Predicting therapeutic outcome in patients with diffuse histiocytic lymphoma treated with cyclophosphamide, adriamycin, vincristine and prednisone (CHOP)

James O. Armitage, Fred R. Dick, Michael P. Corder, Stewart C. Garneau, Charles E. Platz, Donald J. Slymen

Research output: Contribution to journalArticle

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Abstract

Seventy‐five patients with diffuse histiocytic lymphoma (DHL) ranging in age from 33 to 94 years were treated with cyclophosphamide, Adriamycin, vincristine and prednisone (CHOP). Thirty‐eight patients (51%) achieved complete remission, but nine of these patients relapsed after remission lasting one to 23 months (median time to relapse, four months). We used multivariate analysis to identify those characteristics that significantly affected treatment outcome. The chances for complete remission were adversely affected by DHL appearing after histologic conversion from another lymphoma (P = 0.006), the presence of systemic symptoms (P = 0.024), and not having the large noncleaved (LNC) histologic subtype (P = 0.040). The chance for relapse from complete remission was increased only by the presence of systemic symptoms (P = 0.042). Overall survival was adversely affected by the presence of bone marrow involvement (P = 0.002), having other than LNC histologic subtype (P = .010), and the presence of systemic symptoms (P = 0.043). It appears that patients whose DHL appears de novo and who also are symptom status A (70% long‐term disease‐free survival) or have the LNC histologic subtype (67% long‐term disease‐free survival) have an excellent outlook when treated with CHOP at the doses used in this study. However, patients with B symptoms (16% long‐term disease‐free survival), histologic conversion to DHL (8% long‐term disease‐free survival), previous chemotherapy (8% long‐term disease‐free survival), and bone marrow involvement (8% long‐term disease‐free survival) respond poorly and for these patients other treatments need to be identified. In addition, patients with B symptoms who achieve complete remission with CHOP are at high risk to relapse (59% relapse rate) and should be considered for “intensification” therapy after complete remission is documented. Cancer 50:1695‐1702, 1982.

Original languageEnglish (US)
Pages (from-to)1695-1702
Number of pages8
JournalCancer
Volume50
Issue number9
DOIs
StatePublished - Nov 1 1982
Externally publishedYes

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Lymphoma, Large B-Cell, Diffuse
Vincristine
Prednisone
Doxorubicin
Cyclophosphamide
Survival
Recurrence
Therapeutics
Bone Marrow
Lymphoma
Multivariate Analysis
Drug Therapy
Neoplasms

ASJC Scopus subject areas

  • Oncology
  • Cancer Research

Cite this

Predicting therapeutic outcome in patients with diffuse histiocytic lymphoma treated with cyclophosphamide, adriamycin, vincristine and prednisone (CHOP). / Armitage, James O.; Dick, Fred R.; Corder, Michael P.; Garneau, Stewart C.; Platz, Charles E.; Slymen, Donald J.

In: Cancer, Vol. 50, No. 9, 01.11.1982, p. 1695-1702.

Research output: Contribution to journalArticle

Armitage, James O. ; Dick, Fred R. ; Corder, Michael P. ; Garneau, Stewart C. ; Platz, Charles E. ; Slymen, Donald J. / Predicting therapeutic outcome in patients with diffuse histiocytic lymphoma treated with cyclophosphamide, adriamycin, vincristine and prednisone (CHOP). In: Cancer. 1982 ; Vol. 50, No. 9. pp. 1695-1702.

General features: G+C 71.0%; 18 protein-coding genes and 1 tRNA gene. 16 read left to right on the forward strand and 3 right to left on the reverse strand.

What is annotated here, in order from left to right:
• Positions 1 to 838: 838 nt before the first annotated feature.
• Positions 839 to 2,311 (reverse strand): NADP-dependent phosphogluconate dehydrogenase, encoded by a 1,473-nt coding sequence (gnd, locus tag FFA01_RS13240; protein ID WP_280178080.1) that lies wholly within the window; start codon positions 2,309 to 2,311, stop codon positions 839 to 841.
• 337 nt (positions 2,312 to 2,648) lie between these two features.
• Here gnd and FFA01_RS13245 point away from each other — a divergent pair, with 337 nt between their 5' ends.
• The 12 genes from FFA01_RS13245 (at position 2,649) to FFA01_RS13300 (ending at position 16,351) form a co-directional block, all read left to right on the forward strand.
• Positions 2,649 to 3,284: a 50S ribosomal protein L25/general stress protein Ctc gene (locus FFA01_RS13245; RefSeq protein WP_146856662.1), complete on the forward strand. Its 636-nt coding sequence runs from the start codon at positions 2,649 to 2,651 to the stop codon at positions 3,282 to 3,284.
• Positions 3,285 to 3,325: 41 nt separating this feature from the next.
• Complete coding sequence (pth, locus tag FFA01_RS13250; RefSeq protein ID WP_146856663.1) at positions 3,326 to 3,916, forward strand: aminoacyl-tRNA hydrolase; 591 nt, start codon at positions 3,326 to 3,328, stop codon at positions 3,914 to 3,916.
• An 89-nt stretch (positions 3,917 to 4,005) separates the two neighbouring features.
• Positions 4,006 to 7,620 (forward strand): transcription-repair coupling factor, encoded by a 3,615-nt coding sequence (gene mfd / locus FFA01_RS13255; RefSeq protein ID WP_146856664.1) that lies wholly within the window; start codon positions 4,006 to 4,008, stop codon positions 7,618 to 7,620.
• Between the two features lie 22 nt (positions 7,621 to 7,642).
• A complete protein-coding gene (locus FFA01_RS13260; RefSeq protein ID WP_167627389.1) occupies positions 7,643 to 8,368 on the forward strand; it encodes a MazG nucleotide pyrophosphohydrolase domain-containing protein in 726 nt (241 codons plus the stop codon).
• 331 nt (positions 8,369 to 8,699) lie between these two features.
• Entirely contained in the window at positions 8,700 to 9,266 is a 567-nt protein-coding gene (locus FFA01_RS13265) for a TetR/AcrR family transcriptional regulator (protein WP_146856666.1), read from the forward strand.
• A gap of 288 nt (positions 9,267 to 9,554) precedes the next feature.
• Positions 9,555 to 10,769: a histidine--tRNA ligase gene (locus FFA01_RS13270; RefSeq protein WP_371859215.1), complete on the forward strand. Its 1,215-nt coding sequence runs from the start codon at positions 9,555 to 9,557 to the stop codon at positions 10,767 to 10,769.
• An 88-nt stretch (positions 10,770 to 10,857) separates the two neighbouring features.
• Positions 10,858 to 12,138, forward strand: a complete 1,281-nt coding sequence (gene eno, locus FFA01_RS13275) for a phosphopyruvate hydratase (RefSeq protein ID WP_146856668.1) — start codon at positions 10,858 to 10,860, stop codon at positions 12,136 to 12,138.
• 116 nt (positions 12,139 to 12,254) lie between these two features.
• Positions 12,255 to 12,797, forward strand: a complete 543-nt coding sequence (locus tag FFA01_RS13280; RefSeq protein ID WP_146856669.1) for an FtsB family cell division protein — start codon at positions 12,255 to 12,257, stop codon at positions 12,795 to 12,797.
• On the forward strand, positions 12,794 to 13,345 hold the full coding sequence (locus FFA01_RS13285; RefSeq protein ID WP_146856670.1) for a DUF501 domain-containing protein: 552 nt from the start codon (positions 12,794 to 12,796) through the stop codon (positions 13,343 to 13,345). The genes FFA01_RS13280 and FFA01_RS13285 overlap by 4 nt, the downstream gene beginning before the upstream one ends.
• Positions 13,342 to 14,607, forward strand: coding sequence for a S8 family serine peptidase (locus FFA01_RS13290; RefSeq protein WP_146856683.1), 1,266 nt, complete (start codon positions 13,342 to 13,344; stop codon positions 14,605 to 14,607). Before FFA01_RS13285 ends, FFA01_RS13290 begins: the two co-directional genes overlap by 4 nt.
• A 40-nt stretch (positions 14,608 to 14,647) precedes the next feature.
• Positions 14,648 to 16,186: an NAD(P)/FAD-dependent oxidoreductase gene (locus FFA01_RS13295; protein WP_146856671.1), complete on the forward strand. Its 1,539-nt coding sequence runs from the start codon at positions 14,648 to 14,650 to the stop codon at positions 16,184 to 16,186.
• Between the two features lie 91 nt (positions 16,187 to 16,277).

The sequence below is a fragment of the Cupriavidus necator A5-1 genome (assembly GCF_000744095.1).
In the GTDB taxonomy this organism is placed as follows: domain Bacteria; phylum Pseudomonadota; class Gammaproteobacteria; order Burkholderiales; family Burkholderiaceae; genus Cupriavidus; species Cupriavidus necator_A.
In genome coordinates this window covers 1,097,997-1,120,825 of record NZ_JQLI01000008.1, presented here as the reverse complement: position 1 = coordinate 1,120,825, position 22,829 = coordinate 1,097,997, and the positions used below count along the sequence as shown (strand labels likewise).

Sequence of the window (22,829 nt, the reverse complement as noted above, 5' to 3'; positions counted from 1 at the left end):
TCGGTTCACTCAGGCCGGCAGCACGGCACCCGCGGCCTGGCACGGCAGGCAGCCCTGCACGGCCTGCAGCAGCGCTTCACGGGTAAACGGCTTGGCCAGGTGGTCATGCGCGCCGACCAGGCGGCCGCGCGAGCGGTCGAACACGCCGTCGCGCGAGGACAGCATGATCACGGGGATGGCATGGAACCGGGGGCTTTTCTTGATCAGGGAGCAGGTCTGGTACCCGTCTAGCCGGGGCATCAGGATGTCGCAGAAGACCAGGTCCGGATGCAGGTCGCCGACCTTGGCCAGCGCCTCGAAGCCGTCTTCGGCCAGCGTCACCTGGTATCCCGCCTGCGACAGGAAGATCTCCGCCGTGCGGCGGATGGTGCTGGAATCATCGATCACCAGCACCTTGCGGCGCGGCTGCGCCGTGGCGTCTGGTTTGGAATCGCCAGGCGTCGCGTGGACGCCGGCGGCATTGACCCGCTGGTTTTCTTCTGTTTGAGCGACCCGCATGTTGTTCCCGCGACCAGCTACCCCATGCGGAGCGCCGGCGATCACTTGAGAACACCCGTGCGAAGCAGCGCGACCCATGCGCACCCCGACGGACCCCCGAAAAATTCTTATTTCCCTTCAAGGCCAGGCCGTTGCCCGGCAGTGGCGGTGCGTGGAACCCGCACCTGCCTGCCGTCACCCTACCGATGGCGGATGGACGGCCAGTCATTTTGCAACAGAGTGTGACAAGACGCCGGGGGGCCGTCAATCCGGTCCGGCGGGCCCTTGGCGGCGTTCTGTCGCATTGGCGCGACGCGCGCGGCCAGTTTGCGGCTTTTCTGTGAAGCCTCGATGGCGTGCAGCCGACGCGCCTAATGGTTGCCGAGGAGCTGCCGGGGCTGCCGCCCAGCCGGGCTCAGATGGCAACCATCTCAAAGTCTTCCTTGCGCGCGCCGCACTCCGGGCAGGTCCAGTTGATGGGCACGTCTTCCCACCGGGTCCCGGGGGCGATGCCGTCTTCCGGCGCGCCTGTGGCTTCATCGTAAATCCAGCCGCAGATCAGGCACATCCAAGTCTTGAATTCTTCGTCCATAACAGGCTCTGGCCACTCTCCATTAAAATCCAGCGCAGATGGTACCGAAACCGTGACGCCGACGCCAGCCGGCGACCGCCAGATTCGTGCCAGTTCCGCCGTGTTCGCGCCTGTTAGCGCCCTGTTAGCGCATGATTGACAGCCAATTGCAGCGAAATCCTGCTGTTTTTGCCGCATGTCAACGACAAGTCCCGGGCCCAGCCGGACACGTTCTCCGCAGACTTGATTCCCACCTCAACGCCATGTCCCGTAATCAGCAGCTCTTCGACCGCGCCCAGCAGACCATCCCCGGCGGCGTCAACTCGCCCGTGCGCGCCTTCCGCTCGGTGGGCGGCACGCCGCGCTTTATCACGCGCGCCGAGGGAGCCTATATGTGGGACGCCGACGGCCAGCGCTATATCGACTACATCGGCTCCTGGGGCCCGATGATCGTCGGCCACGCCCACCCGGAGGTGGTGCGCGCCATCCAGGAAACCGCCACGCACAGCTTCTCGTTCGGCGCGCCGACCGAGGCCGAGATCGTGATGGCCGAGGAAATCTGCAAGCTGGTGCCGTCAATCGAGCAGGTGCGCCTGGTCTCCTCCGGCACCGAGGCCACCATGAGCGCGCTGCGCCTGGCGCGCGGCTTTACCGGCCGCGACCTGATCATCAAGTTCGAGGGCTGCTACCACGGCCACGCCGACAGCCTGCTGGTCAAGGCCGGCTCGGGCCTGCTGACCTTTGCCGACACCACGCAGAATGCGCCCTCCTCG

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abstract = "Seventy‐five patients with diffuse histiocytic lymphoma (DHL) ranging in age from 33 to 94 years were treated with cyclophosphamide, Adriamycin, vincristine and prednisone (CHOP). Thirty‐eight patients (51{\%}) achieved complete remission, but nine of these patients relapsed after remission lasting one to 23 months (median time to relapse, four months). We used multivariate analysis to identify those characteristics that significantly affected treatment outcome. The chances for complete remission were adversely affected by DHL appearing after histologic conversion from another lymphoma (P = 0.006), the presence of systemic symptoms (P = 0.024), and not having the large noncleaved (LNC) histologic subtype (P = 0.040). The chance for relapse from complete remission was increased only by the presence of systemic symptoms (P = 0.042). Overall survival was adversely affected by the presence of bone marrow involvement (P = 0.002), having other than LNC histologic subtype (P = .010), and the presence of systemic symptoms (P = 0.043). It appears that patients whose DHL appears de novo and who also are symptom status A (70{\%} long‐term disease‐free survival) or have the LNC histologic subtype (67{\%} long‐term disease‐free survival) have an excellent outlook when treated with CHOP at the doses used in this study. However, patients with B symptoms (16{\%} long‐term disease‐free survival), histologic conversion to DHL (8{\%} long‐term disease‐free survival), previous chemotherapy (8{\%} long‐term disease‐free survival), and bone marrow involvement (8{\%} long‐term disease‐free survival) respond poorly and for these patients other treatments need to be identified. In addition, patients with B symptoms who achieve complete remission with CHOP are at high risk to relapse (59{\%} relapse rate) and should be considered for “intensification” therapy after complete remission is documented. Cancer 50:1695‐1702, 1982.",
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AU - Slymen, Donald J.

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